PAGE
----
Unfortunately, development in this town has all the certainty of a crap shoot. This drives everybody crazy. Neighborhood groups hate it because the development process is like running through a gauntlet with a blindfold. The system is so fraught with discretion that it is nothing short of a Hobbesian state of nature. Each decision boils down to game day, whether it's a common hearing, a PLUM committee meeting or the full city council. Of course, it makes the commission tremendously important, and the city council almost god-like. Is that enough metaphors for you? 

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Development must be done in a way that is acceptable to the community. But we must put an end to this ad-hoc method for deciding what is good and desirable, and what is undesirable. I would like to see a system that emphasizes community input at the front end, at the community plan level, before a discrete neighborhood is confronted with this or that development. It is essential that communities have the opportunity to plan their neighborhoods in an environment that fosters the balancing of interests, the examination of trade-offs and the prioritization of objectives. 

The commission would ensure that community plans balance city-wide concerns with local priorities. This could be a full-time job for the commission. Done correctly, the product would be a blueprint for development in communities that would provide certainty to the community and the developer. I'm going to reveal some naiveté here, but, this process will also insulate the council from pressure to deviate from these plans.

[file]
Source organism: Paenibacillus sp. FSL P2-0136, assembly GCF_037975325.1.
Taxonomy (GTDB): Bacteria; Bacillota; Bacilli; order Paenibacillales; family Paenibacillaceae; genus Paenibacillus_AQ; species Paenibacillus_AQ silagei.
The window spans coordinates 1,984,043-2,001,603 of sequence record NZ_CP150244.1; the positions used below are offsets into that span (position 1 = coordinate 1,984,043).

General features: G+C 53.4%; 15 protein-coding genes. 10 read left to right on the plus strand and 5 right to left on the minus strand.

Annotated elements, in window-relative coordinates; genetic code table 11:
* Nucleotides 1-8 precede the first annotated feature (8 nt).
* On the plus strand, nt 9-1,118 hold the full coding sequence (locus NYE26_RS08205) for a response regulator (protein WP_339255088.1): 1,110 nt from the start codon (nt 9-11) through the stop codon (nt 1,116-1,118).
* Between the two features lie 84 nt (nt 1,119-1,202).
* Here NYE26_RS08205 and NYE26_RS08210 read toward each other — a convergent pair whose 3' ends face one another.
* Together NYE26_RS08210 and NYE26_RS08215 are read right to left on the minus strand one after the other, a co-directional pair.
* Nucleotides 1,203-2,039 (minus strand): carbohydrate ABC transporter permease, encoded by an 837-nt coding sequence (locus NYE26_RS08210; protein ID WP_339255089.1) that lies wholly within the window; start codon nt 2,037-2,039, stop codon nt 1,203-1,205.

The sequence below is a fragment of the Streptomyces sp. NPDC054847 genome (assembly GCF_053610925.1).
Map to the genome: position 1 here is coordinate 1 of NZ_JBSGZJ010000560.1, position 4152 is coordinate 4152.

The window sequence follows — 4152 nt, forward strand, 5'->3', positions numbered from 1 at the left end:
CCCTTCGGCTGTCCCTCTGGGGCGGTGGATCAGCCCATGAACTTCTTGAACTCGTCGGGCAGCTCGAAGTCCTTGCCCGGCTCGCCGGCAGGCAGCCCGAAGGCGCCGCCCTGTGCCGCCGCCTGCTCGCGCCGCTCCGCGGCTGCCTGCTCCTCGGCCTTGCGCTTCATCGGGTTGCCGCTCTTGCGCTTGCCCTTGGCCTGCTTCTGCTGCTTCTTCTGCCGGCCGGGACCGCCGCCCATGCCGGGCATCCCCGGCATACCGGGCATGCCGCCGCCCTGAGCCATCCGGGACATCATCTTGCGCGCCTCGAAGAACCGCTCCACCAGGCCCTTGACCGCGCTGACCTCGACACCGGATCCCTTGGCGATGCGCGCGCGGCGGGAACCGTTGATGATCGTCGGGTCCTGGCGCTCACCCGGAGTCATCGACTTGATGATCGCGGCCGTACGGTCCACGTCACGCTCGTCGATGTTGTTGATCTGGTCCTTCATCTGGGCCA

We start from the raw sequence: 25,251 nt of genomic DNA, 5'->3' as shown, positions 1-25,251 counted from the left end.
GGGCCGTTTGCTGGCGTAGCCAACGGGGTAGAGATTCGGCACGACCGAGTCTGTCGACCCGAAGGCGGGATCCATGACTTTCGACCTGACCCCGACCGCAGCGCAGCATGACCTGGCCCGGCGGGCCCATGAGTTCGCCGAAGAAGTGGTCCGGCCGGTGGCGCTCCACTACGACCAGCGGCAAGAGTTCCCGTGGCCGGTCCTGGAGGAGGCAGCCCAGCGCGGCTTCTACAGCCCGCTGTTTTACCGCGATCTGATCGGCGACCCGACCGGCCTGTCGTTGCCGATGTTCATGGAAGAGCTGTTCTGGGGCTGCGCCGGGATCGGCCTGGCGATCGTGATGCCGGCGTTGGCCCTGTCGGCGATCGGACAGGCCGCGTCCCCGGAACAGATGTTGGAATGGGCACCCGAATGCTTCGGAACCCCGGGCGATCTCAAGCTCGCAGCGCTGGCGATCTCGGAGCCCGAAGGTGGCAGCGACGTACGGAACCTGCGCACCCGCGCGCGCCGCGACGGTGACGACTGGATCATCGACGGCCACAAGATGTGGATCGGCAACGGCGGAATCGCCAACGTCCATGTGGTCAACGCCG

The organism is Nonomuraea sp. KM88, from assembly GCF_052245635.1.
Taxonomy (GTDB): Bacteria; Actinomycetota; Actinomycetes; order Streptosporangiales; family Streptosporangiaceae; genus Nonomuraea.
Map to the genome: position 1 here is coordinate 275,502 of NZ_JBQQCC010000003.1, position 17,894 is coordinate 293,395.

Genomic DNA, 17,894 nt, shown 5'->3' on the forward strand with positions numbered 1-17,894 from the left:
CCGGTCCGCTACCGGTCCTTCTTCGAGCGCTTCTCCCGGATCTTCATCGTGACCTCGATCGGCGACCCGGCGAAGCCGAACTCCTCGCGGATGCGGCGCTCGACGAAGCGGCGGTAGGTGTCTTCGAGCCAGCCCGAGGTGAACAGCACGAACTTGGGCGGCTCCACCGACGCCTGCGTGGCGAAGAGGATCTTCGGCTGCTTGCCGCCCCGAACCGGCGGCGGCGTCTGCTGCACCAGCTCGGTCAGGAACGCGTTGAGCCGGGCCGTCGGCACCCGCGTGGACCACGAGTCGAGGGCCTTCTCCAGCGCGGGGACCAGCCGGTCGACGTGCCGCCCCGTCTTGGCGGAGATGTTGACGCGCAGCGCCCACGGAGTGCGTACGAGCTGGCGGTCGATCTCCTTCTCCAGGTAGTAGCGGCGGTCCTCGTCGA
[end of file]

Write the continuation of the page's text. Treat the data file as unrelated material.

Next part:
But in fairness to the Planning Department, isn't the current focus a reflection of the wishes of a City Council which wants to have more discretion and thus council oversight of the planning process? Isn't the Council, responding to constituent pressure, the problem for this new agenda rather than the bureaucracy?

Absolutely. That is the reality of today's system. The goals I've just outlined are mindful of this reality. Any debate about the future of planning in this city will necessarily focus on the role of the City Council. Will it be possible to ever reconcile the views of fifteen individuals, each beholden to local constituencies, into one city-wide vision? Good question. I’m going to stay tuned for the answer to that one. 

During the campaign, Mayor Riordan embraced Los Angeles City Councilman Joel Wachs' notion of moving greater control to neighborhood councils. Doesn't decentralization support the notion that the council or the council person ought to have greater discretion, and be less subject to pro-forma city-wide rules?